- (other material online or covered in class)
Oct. 9: Read Nevins, Di Filippo, Pollock
Oct. 16: Read:Stevenson, The Strange Case of Dr. Jekyll and Mr. Hyde (free online)
Oct. 23: Read Moore and O’Neill, The League of Extraordinary Gentlemen
Oct. 30: Read Ellis, The Huge Hunter; or, The Steam Man of the Prairies (free online)
Nov. 6: Watch Wild, Wild West (in class)
Nov. 13: Read Lansdale, Brown
Nov. 20: Watch Howl’s Moving Castle (in class)
Nov. 27: Read Gentle, Lake
Dec. 4: Read Blaylock, Stephenson
James Gunn’s new novel Transcendental came out from Tor Books a few weeks ago. If you haven’t read it, go get it. It’s a page-turner, full of SF goodness–particularly when it comes to cool alien species.
I first heard Jim read from the book during the summer I took his Intensive Institute on the Teaching of Science Fiction at KU. Along the way, I sketched some of the aliens in my notebook for the class.
Above are Flower Child 4107, Tordor, and Kom the Sirian. These were first impressions based on hearing the first chapter and “Kom’s Story” read aloud to the class.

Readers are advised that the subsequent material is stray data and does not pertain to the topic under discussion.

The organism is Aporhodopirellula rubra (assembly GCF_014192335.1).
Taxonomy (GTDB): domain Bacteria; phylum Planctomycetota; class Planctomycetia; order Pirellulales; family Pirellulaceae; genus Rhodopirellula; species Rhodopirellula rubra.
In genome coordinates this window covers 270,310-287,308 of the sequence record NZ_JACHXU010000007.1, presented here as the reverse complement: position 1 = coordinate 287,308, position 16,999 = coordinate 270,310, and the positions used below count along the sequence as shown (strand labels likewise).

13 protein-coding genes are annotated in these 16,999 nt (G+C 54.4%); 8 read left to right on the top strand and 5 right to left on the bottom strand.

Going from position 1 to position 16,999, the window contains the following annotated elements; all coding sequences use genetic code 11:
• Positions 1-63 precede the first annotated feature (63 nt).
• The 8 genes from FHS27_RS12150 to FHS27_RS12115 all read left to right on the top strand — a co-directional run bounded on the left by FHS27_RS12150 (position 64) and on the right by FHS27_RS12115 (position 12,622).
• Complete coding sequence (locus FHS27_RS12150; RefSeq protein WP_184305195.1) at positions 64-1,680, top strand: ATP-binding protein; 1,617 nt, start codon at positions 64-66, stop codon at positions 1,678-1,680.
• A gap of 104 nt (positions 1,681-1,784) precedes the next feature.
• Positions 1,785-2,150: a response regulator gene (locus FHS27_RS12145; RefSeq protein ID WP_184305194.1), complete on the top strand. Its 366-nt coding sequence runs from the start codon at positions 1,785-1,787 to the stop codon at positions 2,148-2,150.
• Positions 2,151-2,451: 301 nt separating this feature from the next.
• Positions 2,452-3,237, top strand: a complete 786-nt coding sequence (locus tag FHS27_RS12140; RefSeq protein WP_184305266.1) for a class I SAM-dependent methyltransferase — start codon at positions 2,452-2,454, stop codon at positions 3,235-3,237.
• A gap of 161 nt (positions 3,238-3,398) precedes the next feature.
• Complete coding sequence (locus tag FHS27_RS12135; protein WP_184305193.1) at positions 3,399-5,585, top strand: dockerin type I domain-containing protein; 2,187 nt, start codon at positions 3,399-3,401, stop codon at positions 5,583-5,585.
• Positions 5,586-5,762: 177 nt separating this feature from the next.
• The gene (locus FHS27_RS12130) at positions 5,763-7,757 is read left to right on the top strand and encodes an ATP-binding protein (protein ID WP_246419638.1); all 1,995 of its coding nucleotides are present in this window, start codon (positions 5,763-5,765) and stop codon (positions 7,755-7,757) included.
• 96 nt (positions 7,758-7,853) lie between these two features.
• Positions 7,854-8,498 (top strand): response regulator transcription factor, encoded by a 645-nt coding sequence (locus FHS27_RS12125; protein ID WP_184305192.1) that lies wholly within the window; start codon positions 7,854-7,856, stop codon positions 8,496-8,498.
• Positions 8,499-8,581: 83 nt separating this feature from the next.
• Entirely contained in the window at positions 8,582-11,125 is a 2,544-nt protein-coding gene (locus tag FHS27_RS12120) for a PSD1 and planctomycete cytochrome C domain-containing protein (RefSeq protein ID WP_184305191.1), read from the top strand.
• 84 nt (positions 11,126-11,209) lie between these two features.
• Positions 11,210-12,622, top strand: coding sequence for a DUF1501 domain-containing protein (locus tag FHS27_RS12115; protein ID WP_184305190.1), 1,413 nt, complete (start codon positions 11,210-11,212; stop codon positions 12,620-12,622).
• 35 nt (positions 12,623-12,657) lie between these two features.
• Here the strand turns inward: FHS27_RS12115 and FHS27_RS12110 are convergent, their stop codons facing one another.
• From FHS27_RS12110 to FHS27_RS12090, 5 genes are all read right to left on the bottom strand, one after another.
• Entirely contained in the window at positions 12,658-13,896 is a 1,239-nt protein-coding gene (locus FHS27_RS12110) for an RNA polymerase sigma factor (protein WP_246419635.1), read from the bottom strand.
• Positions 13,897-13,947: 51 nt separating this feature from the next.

In between the time I drew these and the release of the novel last month, Jim’s become a Damon Knight Grand Master in the Science Fiction and Fantasy Writers of America, and been Guest of Honor at Worldcon , and served on my dissertation defense committee. (Okay, that last one’s less of an achievement.) I’m honored to call him a mentor. I sent him the ones below, from another page of the same notebook.
More sketches may be posted. I drew a lot in that class. And in every other class…
I found this chart (see below) in an old notebook. It’s my first attempt to graphically explain how science fiction and rock music are connected in my nostalgia.
I’ve said that I blame pretty much every cool thing that happened to be prior to the age of 15 to either Bruce Springsteen or Star Wars. I forgot, however, that I’d attempted to actually visualize it prior to starting You Sell Wonderment.
So here’s the chart–tracing all my musical tastes back to Star Wars (which got me to watch Lucas’s American Graffiti at an impressionable age) and Springsteen. If you’ve got one, share it with me. I know I’m not the only one who does this stuff…
(Some of it’s hard to read, esp. Graham Parker and John Hiatt’s names on the right. The illegible note after the Ramones in the center is about Phil Spector producing their 5th album. )